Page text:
A contraceptive pill that is effective up to about seventy-two hours after intercourse.
- ‘Children who are under the age of legal consent can already get contraceptives and the morning-after pill from a doctors' surgery or family planning centre without their parents finding out.’
- ‘Groups opposed to the measure fear that women will be more careless about contraceptive use if they have easy access to the morning-after pill.’
- ‘Over the last few years some pharmacists have refused to dispense morning-after pills.’
- ‘To lower the teen pregnancy rate, we can start by providing free contraceptives and morning-after pills and access to unbiased sex education.’
- ‘The morning-after pill has to be taken within 72 hours of unprotected sex to be effective in preventing pregnancy.’
- ‘Pharmacies are to hand out free morning-after pills to under 16s in a bid to help stop an increase in teenage pregnancies.’
- ‘The statistics quite clearly show that high level use of the morning-after pill in Scotland has so far had no effect on overall teenage pregnancy levels or on total unwanted pregnancies.’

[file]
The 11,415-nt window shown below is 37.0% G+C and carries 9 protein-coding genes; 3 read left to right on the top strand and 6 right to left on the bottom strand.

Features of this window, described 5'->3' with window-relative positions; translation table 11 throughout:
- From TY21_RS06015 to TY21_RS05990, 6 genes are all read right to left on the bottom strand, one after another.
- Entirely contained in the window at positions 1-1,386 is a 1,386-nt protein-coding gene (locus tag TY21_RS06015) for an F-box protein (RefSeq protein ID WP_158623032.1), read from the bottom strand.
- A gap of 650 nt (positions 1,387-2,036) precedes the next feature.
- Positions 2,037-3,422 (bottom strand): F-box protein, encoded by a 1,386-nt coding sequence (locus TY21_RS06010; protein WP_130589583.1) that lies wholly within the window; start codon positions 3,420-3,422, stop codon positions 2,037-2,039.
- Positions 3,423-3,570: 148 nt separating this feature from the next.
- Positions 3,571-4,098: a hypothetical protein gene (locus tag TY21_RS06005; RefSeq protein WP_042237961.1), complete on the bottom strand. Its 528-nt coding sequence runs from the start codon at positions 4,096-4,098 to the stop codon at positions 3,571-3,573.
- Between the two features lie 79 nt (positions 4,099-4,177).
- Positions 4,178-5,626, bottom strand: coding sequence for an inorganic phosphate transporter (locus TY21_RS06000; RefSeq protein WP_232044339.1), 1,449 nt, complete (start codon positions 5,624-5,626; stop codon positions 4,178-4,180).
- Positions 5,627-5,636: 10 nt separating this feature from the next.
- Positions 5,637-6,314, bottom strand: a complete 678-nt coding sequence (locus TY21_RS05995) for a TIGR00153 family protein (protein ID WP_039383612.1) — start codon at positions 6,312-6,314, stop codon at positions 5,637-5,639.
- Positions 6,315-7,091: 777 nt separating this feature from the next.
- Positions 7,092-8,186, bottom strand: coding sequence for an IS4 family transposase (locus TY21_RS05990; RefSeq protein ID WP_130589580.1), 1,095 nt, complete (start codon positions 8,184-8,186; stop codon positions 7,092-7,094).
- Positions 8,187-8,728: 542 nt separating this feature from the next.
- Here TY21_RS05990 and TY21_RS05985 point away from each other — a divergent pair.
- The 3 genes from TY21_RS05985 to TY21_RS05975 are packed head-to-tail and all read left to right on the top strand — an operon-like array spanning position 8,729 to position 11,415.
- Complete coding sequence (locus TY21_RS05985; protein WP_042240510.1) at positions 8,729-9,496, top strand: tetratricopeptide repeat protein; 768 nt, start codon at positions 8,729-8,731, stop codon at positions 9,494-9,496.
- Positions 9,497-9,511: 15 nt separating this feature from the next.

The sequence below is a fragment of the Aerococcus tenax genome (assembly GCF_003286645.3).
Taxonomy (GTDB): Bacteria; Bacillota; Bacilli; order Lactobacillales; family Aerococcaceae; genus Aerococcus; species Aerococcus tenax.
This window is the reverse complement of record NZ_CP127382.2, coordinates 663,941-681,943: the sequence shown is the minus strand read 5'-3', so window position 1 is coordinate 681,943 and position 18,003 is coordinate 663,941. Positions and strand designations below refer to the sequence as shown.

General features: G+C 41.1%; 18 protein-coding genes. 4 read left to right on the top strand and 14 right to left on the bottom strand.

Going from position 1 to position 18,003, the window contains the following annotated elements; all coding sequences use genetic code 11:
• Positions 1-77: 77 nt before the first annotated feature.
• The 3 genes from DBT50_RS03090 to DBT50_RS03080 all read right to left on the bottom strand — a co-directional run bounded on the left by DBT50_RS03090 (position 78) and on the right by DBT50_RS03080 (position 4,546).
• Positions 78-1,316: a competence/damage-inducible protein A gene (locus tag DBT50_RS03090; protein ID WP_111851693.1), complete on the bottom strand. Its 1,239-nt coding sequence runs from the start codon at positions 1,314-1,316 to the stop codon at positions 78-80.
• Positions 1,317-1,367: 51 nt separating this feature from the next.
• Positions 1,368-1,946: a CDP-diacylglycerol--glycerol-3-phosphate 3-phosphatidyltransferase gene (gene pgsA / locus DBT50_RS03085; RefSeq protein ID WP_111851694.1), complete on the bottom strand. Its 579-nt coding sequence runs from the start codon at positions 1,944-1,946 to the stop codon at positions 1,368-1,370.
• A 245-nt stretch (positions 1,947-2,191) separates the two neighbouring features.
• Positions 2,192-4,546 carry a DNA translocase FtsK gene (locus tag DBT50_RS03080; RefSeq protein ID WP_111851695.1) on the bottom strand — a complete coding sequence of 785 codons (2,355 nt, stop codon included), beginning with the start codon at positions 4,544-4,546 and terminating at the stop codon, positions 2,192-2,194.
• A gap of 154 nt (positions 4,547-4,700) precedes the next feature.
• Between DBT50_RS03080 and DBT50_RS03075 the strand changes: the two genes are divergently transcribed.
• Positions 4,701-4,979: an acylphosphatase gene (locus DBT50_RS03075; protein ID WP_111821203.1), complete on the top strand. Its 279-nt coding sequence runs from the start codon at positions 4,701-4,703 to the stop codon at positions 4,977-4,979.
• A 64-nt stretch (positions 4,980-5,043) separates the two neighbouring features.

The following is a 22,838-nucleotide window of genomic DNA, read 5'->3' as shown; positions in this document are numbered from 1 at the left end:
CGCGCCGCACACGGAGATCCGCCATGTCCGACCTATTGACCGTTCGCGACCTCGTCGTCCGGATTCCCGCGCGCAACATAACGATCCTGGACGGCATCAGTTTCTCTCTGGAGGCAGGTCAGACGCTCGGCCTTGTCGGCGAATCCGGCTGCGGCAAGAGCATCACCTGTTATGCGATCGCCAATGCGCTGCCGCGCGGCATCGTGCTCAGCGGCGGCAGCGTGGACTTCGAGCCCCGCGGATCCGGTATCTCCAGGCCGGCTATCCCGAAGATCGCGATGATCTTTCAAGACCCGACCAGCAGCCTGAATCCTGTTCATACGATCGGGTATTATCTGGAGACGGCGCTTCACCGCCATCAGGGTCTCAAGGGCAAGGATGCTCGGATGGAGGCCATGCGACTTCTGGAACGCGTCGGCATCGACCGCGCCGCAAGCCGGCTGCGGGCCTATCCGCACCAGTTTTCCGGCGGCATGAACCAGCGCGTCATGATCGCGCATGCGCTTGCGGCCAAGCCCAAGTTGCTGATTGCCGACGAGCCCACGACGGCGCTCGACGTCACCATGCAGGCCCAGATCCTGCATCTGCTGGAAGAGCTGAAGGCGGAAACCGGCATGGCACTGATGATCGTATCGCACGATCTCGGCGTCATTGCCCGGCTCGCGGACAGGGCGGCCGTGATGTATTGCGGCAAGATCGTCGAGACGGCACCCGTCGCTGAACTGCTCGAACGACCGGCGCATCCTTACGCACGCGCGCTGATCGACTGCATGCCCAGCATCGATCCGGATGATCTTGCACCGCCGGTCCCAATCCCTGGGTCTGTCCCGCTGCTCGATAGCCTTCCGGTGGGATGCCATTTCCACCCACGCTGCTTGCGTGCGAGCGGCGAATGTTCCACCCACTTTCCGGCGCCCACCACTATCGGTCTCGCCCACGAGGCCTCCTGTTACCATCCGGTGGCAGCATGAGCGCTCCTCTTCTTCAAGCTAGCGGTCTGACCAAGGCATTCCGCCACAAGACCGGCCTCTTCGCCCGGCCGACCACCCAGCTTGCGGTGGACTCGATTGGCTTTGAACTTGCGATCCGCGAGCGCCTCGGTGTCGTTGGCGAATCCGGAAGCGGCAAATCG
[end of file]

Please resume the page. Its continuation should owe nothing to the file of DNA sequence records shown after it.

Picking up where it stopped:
- ‘Sexual health clinics offering contraception and morning-after pills to pupils could be set up in rural schools as part of radical proposals to be unveiled by ministers this week.’
- ‘‘My purpose is not to talk about the moral views of the morning-after pill, but the effect it has had on teenage pregnancy,’ he said.’
- ‘At present the morning-after pill is available free from GPs and family planning clinics.’
- ‘Girls as young as 12 will be able to get the morning-after pill from special sex clinics where they will be sent by school nurses.’
- ‘If taken within 72 hours of unprotected intercourse, the morning-after pill has been shown to reduce the risk of pregnancy by close to 90 percent.’
- ‘Pharmacists also face a dilemma because the morning-after pill is only effective if it is taken within 72 hours of unprotected sex.’
We take a look at several popular, though confusing, punctuation marks.